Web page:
What a surprise. I often wondered when I was working why my company thought 
requiring a password change every 90 days was a good idea. Since the main 
problem with passwords is that a large part of the user group simply don't 
manage passwords well, this approach just ensured that folks would resort to 
post-it notes and other reminders to keep up with their passwords. Hardly very 
secure. Sometimes it seems that those writing these advisory white papers 
either haven't thought through the human behavioral aspects of their topic or 
they simply have no common sense to interject into it.

Alan Lemly

-----Original Message-----
From: viphone@googlegroups.com [mailto:viphone@googlegroups.com] On Behalf Of 
M. Taylor
Sent: Wednesday, August 09, 2017 10:38 PM
To: viphone@googlegroups.com
Subject: Password expert says he was wrong: Numbers, capital letters and 
symbols are useless: USA Today

Password expert says he was wrong: Numbers, capital letters and symbols are 
useless By Ashley May

USA TODAY Cybersecurity experts say certain password rules are ineffective.
Here is some of the latest advice on setting and resetting them. Time The man 
who said use capital letters, special characters and numbers in your password 
is now taking back that advice. (Photo: hanieriani, Getty
Images/iStockphoto) The man behind the 2003 report responsible for many current 
password guidelines says the advice is wrong. Bill Burr, the author of an 
8-page publication released by the National Institute of Standards and 
Technology, told The Wall Street Journal his previous advice of creating 
passwords with special characters, mixed-case letters and numbers won't deter 
hackers. In fact, he told the journal,'the paper wasn't based on any real-world 
password data, but rather a paper written in the 1980s. 'Much of what I did I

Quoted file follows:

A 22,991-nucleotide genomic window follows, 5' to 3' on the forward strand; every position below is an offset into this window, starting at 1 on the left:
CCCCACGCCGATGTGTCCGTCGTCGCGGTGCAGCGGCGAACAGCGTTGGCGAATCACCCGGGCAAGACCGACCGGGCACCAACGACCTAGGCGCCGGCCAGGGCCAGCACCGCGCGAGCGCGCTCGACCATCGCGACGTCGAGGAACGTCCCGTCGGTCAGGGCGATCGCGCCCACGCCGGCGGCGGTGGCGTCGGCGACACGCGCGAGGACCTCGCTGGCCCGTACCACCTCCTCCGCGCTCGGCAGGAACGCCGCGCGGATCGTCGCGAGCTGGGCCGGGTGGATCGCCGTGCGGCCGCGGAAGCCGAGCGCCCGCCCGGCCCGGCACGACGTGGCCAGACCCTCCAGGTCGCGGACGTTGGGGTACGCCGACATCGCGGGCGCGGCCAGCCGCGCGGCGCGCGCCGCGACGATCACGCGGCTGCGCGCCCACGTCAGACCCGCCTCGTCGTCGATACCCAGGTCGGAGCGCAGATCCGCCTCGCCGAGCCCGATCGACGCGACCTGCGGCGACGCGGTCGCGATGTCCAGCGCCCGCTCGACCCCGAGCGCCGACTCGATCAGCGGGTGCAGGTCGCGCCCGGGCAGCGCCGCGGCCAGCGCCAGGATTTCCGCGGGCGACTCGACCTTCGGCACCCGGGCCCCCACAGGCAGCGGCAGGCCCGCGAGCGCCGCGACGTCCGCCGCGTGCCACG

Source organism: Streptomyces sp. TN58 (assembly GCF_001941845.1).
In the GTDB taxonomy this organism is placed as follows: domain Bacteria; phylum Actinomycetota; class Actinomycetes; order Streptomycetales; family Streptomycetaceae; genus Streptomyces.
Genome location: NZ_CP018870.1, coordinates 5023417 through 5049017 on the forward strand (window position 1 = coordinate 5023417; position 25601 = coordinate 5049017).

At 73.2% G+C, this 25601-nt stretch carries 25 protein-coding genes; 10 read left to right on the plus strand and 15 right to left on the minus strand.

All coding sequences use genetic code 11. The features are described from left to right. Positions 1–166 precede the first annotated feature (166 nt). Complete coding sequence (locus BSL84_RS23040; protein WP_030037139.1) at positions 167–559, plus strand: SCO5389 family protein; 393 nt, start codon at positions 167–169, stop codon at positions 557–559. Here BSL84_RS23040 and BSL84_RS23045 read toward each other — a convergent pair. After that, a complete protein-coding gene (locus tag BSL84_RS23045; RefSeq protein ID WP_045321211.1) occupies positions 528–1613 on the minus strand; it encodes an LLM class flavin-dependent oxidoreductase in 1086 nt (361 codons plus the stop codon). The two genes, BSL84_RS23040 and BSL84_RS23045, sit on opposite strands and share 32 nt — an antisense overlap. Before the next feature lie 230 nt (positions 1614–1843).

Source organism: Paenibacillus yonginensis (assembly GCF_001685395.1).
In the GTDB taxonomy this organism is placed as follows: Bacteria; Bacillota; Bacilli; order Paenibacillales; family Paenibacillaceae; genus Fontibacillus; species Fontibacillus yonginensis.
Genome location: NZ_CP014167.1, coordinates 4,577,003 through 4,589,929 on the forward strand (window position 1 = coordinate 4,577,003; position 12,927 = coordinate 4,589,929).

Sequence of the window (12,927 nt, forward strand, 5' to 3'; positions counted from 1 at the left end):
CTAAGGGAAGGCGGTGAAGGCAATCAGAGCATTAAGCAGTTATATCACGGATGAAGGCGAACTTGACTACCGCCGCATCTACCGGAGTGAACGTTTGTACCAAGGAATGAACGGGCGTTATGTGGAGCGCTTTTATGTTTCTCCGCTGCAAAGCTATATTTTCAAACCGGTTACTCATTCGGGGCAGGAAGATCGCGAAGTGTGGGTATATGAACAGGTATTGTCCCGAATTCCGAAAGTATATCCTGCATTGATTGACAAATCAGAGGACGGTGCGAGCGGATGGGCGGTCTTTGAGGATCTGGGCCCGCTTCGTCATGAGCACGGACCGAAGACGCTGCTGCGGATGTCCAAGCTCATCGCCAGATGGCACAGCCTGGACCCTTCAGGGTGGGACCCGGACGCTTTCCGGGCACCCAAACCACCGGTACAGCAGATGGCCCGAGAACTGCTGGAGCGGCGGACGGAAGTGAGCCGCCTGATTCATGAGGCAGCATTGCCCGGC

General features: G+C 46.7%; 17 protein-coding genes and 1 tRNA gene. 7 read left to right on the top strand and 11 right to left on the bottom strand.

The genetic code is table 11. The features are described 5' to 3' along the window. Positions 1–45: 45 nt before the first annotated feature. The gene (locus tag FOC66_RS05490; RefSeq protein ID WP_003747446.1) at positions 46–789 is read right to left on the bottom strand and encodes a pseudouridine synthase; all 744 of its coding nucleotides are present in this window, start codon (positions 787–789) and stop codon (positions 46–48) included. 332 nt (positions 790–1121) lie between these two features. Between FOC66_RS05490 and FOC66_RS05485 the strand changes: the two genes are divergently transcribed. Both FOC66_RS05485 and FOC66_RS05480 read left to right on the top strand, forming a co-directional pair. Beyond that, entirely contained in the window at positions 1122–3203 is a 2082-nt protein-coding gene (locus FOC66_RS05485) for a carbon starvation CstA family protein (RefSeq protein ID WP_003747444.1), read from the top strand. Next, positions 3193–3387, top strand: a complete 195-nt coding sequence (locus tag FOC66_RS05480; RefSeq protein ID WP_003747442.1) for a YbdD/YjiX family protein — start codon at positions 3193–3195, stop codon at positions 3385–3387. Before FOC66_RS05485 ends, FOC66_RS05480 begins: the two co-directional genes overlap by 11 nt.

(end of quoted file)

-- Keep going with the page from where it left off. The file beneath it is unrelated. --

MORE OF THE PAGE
now regret,' Burr told The Wall Street Journal . The problem is that federal 
agencies, businesses and institutions took the paper seriously'very seriously. 
The report turned into password protocol. Today, even though Burr's report was 
updated in June, we are still prompted to change our password every 90 days 
using at least one capital letter, symbol and number. These combinations aren't 
secure,'mainly because people choose predictable combinations. The advice about 
frequently changing a password has been criticized since the report. A 2010 
study by the University of North Carolina at Chapel Hill showed that updating 
passwords often can actually help hackers identify a pattern. Another study 
from Carleton University said frequent changes are more inconvenient than 
helpful. The better solution could be to simply use a password with four random 
words, because the number of letters can be more difficult to hack than a small 
combination of letters and special characters, the Journal reports. Finally, a 
good reason to ignore those password prompts and come up with one we can 
actually remember. Follow Ashley May on Twitter: @AshleyMayTweets 

Original Article at:
https://www.usatoday.com/story/news/nation-now/2017/08/09/password-expert-sa
ys-he-wrong-numbers-capital-letters-and-symbols-useless/552013001/


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